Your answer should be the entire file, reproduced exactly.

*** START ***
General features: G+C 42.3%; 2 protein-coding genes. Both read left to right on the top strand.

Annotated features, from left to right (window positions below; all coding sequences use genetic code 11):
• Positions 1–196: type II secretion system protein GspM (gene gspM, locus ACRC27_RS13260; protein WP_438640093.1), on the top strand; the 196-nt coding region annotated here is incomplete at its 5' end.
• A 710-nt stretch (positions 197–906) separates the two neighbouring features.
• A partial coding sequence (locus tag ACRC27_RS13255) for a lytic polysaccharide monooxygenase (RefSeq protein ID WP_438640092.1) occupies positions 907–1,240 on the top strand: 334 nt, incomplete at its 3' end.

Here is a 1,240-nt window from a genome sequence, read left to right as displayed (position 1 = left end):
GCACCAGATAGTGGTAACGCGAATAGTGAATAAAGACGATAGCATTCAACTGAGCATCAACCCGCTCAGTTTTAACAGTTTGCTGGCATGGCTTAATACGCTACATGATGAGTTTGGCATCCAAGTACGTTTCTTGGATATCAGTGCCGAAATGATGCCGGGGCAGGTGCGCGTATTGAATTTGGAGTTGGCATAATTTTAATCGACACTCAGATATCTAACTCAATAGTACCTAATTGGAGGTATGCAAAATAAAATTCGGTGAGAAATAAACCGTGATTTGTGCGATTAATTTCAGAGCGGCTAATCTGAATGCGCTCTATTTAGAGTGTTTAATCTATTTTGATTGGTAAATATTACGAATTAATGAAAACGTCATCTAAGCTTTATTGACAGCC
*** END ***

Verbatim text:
General features: G+C 42.3%; 2 protein-coding genes. Both read left to right on the top strand.

Annotated features, from left to right (window positions below; all coding sequences use genetic code 11):
• Positions 1–196: type II secretion system protein GspM (gene gspM, locus ACRC27_RS13260; protein WP_438640093.1), on the top strand; the 196-nt coding region annotated here is incomplete at its 5' end.
• A 710-nt stretch (positions 197–906) separates the two neighbouring features.
• A partial coding sequence (locus tag ACRC27_RS13255) for a lytic polysaccharide monooxygenase (RefSeq protein ID WP_438640092.1) occupies positions 907–1,240 on the top strand: 334 nt, incomplete at its 3' end.

Here is a 1,240-nt window from a genome sequence, read left to right as displayed (position 1 = left end):
GCACCAGATAGTGGTAACGCGAATAGTGAATAAAGACGATAGCATTCAACTGAGCATCAACCCGCTCAGTTTTAACAGTTTGCTGGCATGGCTTAATACGCTACATGATGAGTTTGGCATCCAAGTACGTTTCTTGGATATCAGTGCCGAAATGATGCCGGGGCAGGTGCGCGTATTGAATTTGGAGTTGGCATAATTTTAATCGACACTCAGATATCTAACTCAATAGTACCTAATTGGAGGTATGCAAAATAAAATTCGGTGAGAAATAAACCGTGATTTGTGCGATTAATTTCAGAGCGGCTAATCTGAATGCGCTCTATTTAGAGTGTTTAATCTATTTTGATTGGTAAATATTACGAATTAATGAAAACGTCATCTAAGCTTTATTGACAGCC